There’s just something unappealing about the spam approach that cannot be rectified by any amount of other positive business practices. If you want to establish your business and your brand, focus on the long-term and use permission marketing; it will be worth it.

Three Reasons to Market Through Email AFTER You Sell

3 Reasons to Market Through EMail After You SellFor years, email marketing has been a pre-purchase exercise. Marketers spent almost all of their resources on acquiring customers before selling to them, rather than reaching out to customers after the sale. While this method is obviously effective, it is by no means the be-all and end-all of marketing forms.

After the worldwide recession hit in 2008, businesses everywhere responded by cutting their marketing budgets. Advertising expenditures plummeted, global marketing presences were almost eliminated, and sales-focused businesses found themselves running out of buyers. In a new environment of business, companies began turning to uncharted methods to attract customers, leading eventually to an expansion of the email marketing world.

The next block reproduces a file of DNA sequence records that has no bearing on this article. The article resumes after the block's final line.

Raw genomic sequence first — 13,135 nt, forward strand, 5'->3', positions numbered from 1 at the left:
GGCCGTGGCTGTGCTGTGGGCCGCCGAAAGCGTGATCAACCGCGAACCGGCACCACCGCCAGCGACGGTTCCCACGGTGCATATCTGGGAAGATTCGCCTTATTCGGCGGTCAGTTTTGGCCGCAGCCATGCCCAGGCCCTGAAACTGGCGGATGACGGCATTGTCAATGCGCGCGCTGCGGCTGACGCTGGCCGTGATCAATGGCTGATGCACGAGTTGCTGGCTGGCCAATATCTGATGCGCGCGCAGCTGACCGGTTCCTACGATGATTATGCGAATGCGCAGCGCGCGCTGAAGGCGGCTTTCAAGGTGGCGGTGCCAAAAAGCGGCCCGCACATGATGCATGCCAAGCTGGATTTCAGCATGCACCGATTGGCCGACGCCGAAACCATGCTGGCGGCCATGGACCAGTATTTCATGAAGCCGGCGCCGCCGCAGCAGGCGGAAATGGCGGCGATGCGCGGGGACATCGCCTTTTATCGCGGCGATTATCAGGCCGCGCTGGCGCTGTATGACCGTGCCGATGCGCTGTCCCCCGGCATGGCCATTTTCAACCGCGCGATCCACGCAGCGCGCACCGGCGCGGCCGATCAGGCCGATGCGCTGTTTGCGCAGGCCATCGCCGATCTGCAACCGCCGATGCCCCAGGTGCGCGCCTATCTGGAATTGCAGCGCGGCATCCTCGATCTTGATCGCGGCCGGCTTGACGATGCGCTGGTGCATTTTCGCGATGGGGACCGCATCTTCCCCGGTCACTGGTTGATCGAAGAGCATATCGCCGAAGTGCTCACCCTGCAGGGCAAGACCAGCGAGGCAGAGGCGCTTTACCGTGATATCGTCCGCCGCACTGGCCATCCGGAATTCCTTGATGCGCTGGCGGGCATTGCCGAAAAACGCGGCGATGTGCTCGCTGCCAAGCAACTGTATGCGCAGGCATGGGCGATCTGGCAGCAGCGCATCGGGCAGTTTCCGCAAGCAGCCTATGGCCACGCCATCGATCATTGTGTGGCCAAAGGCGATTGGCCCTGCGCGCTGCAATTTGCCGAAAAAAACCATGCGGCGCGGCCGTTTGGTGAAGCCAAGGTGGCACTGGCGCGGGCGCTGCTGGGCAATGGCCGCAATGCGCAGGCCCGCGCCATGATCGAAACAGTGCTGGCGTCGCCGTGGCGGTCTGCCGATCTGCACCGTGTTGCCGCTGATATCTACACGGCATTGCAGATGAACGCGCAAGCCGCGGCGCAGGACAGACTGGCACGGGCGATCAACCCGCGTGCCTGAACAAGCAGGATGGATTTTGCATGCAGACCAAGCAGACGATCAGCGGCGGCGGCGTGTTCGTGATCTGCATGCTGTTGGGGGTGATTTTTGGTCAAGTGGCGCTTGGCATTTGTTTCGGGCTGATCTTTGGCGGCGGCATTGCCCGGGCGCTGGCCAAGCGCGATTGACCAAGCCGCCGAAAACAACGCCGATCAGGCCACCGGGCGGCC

Today, the focus on size over substance is clearly present in almost every form of marketing, from offline resources to online marketing tactics. Marketers brag about their mailing lists, touting millions of readers, all the while ignoring the fact that each reader is almost completely valueless. Despite their massive size, these marketing lists are largely pieced together and almost completely devoid of any post-purchase subscribers.

The money is, as they say, most certainly in the lists, it's just not in any list. The most valuable marketing resources and the targets of any serious email marketer are the attention of any prospective customer that can, will, and has bought before. Once you have overcome the initial sale, repeat business is as simple as creating additional marketing resources to stay engaged with the customer.